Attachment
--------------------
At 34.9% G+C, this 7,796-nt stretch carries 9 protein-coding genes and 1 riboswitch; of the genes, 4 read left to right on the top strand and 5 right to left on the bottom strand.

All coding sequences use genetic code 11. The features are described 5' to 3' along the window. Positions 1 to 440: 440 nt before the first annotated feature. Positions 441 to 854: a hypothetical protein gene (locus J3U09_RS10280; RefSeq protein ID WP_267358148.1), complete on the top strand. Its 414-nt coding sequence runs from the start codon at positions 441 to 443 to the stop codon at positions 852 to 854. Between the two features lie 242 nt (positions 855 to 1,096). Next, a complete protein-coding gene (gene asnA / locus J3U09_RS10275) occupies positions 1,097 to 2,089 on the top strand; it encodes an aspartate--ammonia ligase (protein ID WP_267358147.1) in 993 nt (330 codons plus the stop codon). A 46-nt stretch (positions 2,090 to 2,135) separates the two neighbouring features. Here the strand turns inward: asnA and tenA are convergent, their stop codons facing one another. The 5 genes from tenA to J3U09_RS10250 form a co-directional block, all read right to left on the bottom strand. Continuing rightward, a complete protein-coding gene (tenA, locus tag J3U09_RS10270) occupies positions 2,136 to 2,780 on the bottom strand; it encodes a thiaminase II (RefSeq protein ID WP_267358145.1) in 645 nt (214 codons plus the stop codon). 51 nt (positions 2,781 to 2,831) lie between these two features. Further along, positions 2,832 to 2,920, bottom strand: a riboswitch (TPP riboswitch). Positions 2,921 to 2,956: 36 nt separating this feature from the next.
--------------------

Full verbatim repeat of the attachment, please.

At 34.9% G+C, this 7,796-nt stretch carries 9 protein-coding genes and 1 riboswitch; of the genes, 4 read left to right on the top strand and 5 right to left on the bottom strand.

All coding sequences use genetic code 11. The features are described 5' to 3' along the window. Positions 1 to 440: 440 nt before the first annotated feature. Positions 441 to 854: a hypothetical protein gene (locus J3U09_RS10280; RefSeq protein ID WP_267358148.1), complete on the top strand. Its 414-nt coding sequence runs from the start codon at positions 441 to 443 to the stop codon at positions 852 to 854. Between the two features lie 242 nt (positions 855 to 1,096). Next, a complete protein-coding gene (gene asnA / locus J3U09_RS10275) occupies positions 1,097 to 2,089 on the top strand; it encodes an aspartate--ammonia ligase (protein ID WP_267358147.1) in 993 nt (330 codons plus the stop codon). A 46-nt stretch (positions 2,090 to 2,135) separates the two neighbouring features. Here the strand turns inward: asnA and tenA are convergent, their stop codons facing one another. The 5 genes from tenA to J3U09_RS10250 form a co-directional block, all read right to left on the bottom strand. Continuing rightward, a complete protein-coding gene (tenA, locus tag J3U09_RS10270) occupies positions 2,136 to 2,780 on the bottom strand; it encodes a thiaminase II (RefSeq protein ID WP_267358145.1) in 645 nt (214 codons plus the stop codon). 51 nt (positions 2,781 to 2,831) lie between these two features. Further along, positions 2,832 to 2,920, bottom strand: a riboswitch (TPP riboswitch). Positions 2,921 to 2,956: 36 nt separating this feature from the next.